Is Mindfulness a hype or can it really be beneficial?
Mindfulness techniques can be used to prevent relapse in depression. When your mood drops a little and then a little more and then your depressive thought pattern kicks in and a vicious circle arises. Mindfulness (being aware of your thoughts) can help you to pause that thought pattern and to choose something else.
Mindfulness is a skill to recognize your thought patterns, pause them and choose something else.
Research shows that mindfulness can help with anhedonia. Being mindful to the small things in life like smelling the coffee in the morning, feeling the sun on your face or noticing how your carpet feels on your bare feet, can help people to re-connect with the smallest pleasures in life. Those small positives can mean a real break for people who are depressed.
Mindfulness is delivered in group form which is cost-effective. There is increasing evidence that mindfulness can help coping with everyday stresses. It is beneficial to bring that kind of awareness into your life. It would be interesting to see if mindfulness can help to improve prevention of mental illnesses and promote well being in puberty. A large study about that seems to be ongoing.
Are there harmful effects of mindfulness?
Mindfulness is being described as the holy grail of a lot of ailments. Are there any downsides to it or is the worst thing that can happen that nothing happens at all? I find that this question isn’t as highlighted as it should be in current times. Hence the reason why I’ll end this post on a cautionary note.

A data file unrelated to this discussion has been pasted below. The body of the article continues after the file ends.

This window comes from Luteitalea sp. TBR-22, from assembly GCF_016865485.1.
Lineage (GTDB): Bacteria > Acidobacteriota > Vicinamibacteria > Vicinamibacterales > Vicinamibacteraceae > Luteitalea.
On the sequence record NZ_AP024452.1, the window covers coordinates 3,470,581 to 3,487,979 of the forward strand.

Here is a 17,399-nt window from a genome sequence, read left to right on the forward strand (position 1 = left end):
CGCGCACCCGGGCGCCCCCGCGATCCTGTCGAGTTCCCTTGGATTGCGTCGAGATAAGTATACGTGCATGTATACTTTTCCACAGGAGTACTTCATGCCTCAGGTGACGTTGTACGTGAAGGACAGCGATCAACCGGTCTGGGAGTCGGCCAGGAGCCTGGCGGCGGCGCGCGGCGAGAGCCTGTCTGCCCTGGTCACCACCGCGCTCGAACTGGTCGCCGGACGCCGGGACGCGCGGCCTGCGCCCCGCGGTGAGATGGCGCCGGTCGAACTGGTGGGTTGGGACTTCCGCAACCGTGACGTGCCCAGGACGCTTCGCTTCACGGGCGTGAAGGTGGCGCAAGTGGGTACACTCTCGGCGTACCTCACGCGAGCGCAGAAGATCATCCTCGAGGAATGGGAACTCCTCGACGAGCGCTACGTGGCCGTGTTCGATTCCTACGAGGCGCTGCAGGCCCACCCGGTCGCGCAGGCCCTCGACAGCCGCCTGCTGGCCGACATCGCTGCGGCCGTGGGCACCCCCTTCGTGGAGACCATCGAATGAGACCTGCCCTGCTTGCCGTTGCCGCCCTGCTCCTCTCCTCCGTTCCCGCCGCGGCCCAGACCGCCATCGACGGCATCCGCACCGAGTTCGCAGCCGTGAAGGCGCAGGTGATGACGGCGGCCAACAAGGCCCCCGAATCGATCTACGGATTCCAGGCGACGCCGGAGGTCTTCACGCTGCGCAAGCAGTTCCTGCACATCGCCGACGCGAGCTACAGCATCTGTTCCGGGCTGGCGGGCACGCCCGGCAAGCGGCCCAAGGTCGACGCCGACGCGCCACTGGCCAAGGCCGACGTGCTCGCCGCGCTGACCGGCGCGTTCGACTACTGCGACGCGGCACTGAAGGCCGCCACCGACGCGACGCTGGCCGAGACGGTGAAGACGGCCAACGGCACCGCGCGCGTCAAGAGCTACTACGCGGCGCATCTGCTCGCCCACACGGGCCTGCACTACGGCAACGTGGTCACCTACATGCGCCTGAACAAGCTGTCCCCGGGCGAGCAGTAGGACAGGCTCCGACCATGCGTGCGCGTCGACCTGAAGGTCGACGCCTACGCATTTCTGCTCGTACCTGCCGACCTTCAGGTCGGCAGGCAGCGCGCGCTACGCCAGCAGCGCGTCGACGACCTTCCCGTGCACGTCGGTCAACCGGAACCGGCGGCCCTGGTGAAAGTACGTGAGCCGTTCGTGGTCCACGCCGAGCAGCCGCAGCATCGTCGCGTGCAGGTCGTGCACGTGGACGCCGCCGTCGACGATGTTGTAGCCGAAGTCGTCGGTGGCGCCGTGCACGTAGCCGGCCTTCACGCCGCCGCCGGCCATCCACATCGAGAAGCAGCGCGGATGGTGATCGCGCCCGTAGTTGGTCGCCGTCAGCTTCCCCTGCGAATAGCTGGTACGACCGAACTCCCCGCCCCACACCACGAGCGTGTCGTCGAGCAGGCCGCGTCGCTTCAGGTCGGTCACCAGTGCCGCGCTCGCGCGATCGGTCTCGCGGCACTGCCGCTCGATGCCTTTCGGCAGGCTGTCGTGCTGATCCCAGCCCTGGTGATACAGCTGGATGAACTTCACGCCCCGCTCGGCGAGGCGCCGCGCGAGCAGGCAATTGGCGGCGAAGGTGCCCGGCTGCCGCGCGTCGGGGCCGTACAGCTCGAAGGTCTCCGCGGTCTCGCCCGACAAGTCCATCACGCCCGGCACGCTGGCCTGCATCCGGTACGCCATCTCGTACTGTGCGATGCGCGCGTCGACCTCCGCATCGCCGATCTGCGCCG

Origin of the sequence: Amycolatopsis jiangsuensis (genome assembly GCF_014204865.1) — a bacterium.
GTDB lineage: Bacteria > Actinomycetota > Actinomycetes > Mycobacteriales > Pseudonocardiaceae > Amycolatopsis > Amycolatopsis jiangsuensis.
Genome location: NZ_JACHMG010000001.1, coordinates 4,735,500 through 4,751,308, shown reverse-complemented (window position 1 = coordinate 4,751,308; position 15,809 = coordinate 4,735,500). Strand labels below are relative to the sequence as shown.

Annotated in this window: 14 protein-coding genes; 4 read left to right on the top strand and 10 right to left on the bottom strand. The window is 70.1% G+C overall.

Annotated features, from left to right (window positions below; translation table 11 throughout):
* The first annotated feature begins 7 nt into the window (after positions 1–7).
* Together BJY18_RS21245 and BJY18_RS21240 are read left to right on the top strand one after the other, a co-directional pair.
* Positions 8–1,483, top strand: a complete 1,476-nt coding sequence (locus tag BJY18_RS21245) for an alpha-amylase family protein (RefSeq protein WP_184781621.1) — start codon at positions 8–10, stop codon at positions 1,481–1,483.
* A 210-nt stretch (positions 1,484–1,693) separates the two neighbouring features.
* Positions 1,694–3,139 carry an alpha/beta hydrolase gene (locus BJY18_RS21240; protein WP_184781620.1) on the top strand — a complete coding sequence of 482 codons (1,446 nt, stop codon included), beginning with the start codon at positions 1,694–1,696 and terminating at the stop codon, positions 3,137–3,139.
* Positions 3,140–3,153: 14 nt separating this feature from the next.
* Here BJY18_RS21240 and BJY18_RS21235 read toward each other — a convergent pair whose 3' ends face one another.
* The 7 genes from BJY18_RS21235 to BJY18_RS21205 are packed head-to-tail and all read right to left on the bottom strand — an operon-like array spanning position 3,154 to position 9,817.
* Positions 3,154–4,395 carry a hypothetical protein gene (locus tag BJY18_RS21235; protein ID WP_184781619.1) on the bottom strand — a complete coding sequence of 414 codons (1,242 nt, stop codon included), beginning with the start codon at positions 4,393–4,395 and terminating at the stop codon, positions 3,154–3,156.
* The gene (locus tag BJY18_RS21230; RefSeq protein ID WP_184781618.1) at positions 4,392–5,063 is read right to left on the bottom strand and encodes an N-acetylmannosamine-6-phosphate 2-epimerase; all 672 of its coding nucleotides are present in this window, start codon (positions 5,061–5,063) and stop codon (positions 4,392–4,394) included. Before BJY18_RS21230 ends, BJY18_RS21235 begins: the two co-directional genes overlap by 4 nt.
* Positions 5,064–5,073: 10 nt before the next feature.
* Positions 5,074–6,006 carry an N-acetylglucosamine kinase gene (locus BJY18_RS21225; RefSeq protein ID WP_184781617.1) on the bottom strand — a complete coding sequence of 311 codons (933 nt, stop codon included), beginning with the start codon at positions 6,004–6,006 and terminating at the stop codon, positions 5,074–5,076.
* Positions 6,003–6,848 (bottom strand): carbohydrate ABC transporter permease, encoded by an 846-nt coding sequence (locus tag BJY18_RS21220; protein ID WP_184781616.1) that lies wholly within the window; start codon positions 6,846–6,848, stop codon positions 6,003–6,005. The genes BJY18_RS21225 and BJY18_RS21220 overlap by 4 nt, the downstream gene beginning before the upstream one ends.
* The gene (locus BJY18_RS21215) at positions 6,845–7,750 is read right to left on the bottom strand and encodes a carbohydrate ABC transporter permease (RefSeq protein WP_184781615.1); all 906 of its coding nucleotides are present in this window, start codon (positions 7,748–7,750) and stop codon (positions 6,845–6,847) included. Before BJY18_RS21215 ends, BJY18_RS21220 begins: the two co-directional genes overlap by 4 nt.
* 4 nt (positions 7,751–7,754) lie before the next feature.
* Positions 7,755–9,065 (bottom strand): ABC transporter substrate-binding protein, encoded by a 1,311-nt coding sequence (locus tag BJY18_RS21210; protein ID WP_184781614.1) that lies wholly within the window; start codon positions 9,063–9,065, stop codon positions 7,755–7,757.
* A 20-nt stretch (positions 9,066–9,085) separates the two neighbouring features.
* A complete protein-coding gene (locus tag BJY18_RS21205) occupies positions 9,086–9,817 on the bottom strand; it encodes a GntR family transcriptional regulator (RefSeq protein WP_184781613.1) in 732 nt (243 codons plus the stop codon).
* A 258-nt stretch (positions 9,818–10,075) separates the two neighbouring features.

In a typical mindfulness session you will be sitting on the ground in silence, focusing on your breathing and being aware of your thoughts and feelings. There is a range of effects that can happen, some of them adverse. One (!) study reported that 25% of the participants experienced unwanted effects. You can experience stress, anxiety and panic symptoms. Also symptoms of depression were being reported. Symptoms like delusions, hallucinations, feeling disconnected to yourself (depersonalization). It is also possible to experience flash-backs, disturbing or intrusive thoughts. The mindfulness techniques are focused on my mind and thoughts, so sometimes your (dysfunctional) thought processes will come to light. That could be connected to the way we give meaning to our experiences while doing the mindfulness techniques.
Not to say that you shouldn’t do mindful meditation but this post serves more as a critique of the media and the popular opinion for a quest for a cure-all for everybody. It is important you normalize the range of experiences that can happen and ‘keep on meditating’ isn’t the answer.
Have you ever tried to be ‘mindful’? Are you familiar with the methods? Have you experienced benefits from it or maybe some of the side-effects? Do you have an opinion about mindfulness being so popular these days? Let me know in the comments!
Further reads, notes and resources.
 Harari, Y.N. (2012). Sapiens, a short history of human kind. (p. 242-243)